Antarctic Bookshelf 6: The Heart of the Antarctic by Ernest Shackleton

February 24, 2013

The Heart of the Antarctic is Ernest Shackleton’s account of the British Antarctic Expedition of 1907-1909, one of four voyages he took to the southern continent. The Nimrod Expedition, as it’s also known, is best remembered for having reached within 100 miles of the Geographic South Pole, a record for the time.

My newest Long View blog post looks at Shackleton’s book, which drew on his and his crew’s diaries to describe a landmark expedition in great detail from inception to finish. Most exciting to me however is experiencing the expedition from Shackleton’s perspective, offering insight to his leadership, drive, and commitment to science and exploration.

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Antarctic item 017

January 30, 2013

Antarctic item 017 is one of the rustiest discards I brought back from Antarctica. In my latest Long View blog post I speculate about its intended use and ultimate path to oxidation.

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Arsenal at Thomas Welton Stanford Art Gallery

January 15, 2013

Photograph by Anja Ulfeldt.

Stanford’s first-year Art Practice grad show, titled Arsenal, is on view till February 10 at the Thomas Welton Stanford Art Gallery. The artists are Galen Jackson, Eleanor Oakes, Ben Peterson, Anja Ulfeldt, and myself. The exhibition is curated by Terry Berlier, Assistant Professor of Sculpture in the Department of Art & Art History.

Photograph by Anja Ulfeldt.

For this exhibition I worked with wood, wire, light and movement to create a site-specific wall installation titled Projections. In this array of ‘sculptural drawings,’ physical protuberances interact with cast shadows to explore material / immaterial images, mappings, and architectures. Audiences are invited to enter and move about the lit environment to experience shifts in space, composition, light and shadow.

Photograph by Anja Ulfeldt.

The Thomas Welton Stanford Art Gallery is open Tuesday through Friday, 10 AM–5 PM, and Saturday and Sunday, 1-5 PM. Admission is free and open to the public. The Gallery is located in the Stanford campus, off Palm Drive at 419 Lasuen Mall. Parking is free after 4 PM and all day on weekends.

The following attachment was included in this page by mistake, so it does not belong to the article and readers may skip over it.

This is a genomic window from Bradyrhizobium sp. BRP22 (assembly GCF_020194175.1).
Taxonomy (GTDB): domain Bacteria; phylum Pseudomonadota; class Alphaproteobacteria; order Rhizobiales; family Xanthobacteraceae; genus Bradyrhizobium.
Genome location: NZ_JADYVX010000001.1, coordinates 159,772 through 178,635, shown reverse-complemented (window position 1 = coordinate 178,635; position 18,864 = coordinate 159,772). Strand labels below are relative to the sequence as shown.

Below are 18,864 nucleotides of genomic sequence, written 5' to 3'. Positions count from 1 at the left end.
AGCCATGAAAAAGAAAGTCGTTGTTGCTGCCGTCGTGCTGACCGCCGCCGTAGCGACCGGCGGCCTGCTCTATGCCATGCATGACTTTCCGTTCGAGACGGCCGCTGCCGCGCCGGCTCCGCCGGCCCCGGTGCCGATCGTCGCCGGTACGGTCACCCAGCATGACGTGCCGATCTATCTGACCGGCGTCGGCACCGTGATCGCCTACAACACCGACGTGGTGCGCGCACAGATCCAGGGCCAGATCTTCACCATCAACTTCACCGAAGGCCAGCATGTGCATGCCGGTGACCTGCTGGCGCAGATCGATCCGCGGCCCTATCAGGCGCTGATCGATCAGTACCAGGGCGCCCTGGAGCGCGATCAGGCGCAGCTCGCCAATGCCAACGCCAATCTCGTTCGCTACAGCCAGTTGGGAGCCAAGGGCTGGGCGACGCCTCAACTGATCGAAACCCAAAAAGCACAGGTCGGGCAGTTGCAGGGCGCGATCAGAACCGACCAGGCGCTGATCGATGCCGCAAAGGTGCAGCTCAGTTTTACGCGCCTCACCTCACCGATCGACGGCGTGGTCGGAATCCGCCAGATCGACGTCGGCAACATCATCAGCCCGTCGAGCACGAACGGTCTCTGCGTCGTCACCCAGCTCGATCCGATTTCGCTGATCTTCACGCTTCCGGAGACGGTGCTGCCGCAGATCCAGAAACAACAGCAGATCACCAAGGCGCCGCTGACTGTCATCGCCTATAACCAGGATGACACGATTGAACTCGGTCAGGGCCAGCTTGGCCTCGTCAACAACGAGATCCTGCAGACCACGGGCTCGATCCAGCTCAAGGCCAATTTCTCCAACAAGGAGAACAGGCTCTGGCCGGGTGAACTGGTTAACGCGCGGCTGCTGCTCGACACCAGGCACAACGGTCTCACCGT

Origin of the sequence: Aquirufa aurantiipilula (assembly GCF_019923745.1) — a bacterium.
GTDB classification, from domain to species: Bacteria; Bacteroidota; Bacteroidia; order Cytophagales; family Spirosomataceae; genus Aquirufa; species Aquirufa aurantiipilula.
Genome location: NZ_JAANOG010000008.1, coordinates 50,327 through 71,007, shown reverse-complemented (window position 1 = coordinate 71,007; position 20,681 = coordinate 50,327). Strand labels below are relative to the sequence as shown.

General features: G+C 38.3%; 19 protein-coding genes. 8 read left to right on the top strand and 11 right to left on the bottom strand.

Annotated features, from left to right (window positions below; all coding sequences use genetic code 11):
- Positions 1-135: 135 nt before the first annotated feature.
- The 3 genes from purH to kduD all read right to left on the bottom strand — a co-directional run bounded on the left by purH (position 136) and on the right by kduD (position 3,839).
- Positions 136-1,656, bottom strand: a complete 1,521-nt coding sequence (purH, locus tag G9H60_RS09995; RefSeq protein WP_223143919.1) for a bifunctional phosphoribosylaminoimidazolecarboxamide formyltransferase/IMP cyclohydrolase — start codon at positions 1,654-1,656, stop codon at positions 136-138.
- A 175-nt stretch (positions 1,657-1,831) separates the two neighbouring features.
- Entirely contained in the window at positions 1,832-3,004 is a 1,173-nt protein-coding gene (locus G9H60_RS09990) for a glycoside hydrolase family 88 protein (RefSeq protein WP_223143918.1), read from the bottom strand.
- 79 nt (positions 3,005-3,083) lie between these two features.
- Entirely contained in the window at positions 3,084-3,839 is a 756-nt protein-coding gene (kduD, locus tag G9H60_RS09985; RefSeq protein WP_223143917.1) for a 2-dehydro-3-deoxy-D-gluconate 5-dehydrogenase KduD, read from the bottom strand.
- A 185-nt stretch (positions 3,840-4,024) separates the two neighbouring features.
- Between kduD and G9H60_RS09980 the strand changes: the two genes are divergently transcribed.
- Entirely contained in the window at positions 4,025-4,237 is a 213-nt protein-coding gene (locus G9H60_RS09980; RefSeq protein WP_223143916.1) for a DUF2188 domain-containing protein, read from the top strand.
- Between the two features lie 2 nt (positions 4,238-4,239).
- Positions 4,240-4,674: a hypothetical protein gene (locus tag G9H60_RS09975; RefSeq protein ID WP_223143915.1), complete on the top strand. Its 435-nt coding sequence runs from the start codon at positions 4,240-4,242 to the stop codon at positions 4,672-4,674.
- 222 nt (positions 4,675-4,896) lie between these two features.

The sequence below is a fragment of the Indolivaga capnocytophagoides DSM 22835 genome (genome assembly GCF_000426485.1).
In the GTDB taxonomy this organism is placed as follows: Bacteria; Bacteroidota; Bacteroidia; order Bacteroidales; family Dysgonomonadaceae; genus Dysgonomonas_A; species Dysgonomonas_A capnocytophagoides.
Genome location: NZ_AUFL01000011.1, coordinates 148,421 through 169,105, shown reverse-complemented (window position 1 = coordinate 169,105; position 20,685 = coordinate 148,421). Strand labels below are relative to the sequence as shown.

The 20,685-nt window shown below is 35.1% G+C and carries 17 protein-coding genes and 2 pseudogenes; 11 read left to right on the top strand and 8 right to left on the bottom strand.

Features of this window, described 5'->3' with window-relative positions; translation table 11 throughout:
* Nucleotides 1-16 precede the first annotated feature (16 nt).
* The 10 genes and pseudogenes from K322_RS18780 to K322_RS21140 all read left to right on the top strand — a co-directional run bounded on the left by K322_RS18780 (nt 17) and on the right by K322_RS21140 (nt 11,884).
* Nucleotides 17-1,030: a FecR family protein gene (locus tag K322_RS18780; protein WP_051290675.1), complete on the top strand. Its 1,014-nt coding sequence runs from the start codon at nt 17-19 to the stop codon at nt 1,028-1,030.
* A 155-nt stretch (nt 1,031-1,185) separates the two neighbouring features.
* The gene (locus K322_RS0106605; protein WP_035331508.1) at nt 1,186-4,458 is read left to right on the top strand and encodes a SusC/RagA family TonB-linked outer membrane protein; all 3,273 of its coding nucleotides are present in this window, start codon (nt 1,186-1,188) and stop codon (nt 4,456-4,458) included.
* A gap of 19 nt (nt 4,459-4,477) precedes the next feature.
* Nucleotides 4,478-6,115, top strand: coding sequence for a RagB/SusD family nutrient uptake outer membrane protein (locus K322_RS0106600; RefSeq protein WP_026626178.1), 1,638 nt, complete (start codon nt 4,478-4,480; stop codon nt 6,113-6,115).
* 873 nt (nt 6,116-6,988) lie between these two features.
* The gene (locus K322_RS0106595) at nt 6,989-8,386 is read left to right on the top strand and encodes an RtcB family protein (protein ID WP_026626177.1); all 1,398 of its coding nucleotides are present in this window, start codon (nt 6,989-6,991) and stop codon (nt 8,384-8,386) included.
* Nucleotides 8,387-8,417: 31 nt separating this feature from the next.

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Antarctic Bookshelf 5: Letters From a Lost Uncle by Mervyn Peake

December 23, 2012

My latest Long View blog post features a write-up of Mervin Peake’s Letters From a Lost Uncle. The book recounts the fictional exploits of a polar adventurer through the letters he writes to his nephew in England. The tale of drama and perseverance centers on the improbable quest for the legendary White Lion — Emperor of the Snows.

Letters from a Lost Uncle is the first humorous book I’ve featured in this series and perhaps not the last. First published in 1948, Peake’s imaginative yarn warranted a high-quality reprint in 2001, the first to reproduce his wonderfully collaged words and text in 4 colors. Photos of this edition are included in my post, the fifth to my Antarctic Bookshelf series covering notable polar-themed books.

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RRR.003 in Print

December 10, 2012

I’m pleased to be a contributor to RRR.003 | RRRECONSTRUCT, issued now in 6×9 inch book form as well as PDF format. The publication features 100 pages of recycled art printed in black & silver ink an edition of 1000 copies.

Many thanks to curator and publisher Scott Massey for inviting me to participate in yet another RRR publication. Read more about the ongoing project on his website and sample the book here.

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Antarctic Item 016

November 30, 2012

For my Long View Project, I brought back several discards from Antarctica to incorporate into art pieces. I’ve been intermittently posting photos of these artifacts along with any known information about them, which in most cases is quite little.

One thing for certain however is that they’re all thought and imagination-provoking items. Their curious shapes, marks, colors and textures demand more than a plausible guess. They beg for a story.

So starting with my current post, I’ll occasionally spin a short tale to accompany the objects. These stories will combine fact and fiction in part to to address their mysteries, but more so to bring these fascinating artifacts to life.

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2012 Zero1 Biennial

November 10, 2012